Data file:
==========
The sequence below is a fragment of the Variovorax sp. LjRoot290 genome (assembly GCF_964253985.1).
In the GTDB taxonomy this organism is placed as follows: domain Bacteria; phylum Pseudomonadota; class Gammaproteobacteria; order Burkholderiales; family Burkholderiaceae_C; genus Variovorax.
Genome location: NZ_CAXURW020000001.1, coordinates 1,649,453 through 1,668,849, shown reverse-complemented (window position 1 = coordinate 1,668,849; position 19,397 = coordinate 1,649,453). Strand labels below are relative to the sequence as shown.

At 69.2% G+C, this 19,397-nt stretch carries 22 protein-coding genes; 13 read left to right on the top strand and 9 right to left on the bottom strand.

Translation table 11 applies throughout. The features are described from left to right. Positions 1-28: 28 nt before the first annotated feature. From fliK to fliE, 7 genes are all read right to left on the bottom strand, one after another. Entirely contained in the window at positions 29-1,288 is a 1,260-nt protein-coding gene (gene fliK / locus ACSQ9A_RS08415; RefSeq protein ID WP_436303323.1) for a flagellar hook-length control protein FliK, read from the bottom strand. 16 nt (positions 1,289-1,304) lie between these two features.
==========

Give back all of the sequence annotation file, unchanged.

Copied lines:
The sequence below is a fragment of the Variovorax sp. LjRoot290 genome (assembly GCF_964253985.1).
In the GTDB taxonomy this organism is placed as follows: domain Bacteria; phylum Pseudomonadota; class Gammaproteobacteria; order Burkholderiales; family Burkholderiaceae_C; genus Variovorax.
Genome location: NZ_CAXURW020000001.1, coordinates 1,649,453 through 1,668,849, shown reverse-complemented (window position 1 = coordinate 1,668,849; position 19,397 = coordinate 1,649,453). Strand labels below are relative to the sequence as shown.

At 69.2% G+C, this 19,397-nt stretch carries 22 protein-coding genes; 13 read left to right on the top strand and 9 right to left on the bottom strand.

Translation table 11 applies throughout. The features are described from left to right. Positions 1-28: 28 nt before the first annotated feature. From fliK to fliE, 7 genes are all read right to left on the bottom strand, one after another. Entirely contained in the window at positions 29-1,288 is a 1,260-nt protein-coding gene (gene fliK / locus ACSQ9A_RS08415; RefSeq protein ID WP_436303323.1) for a flagellar hook-length control protein FliK, read from the bottom strand. 16 nt (positions 1,289-1,304) lie between these two features.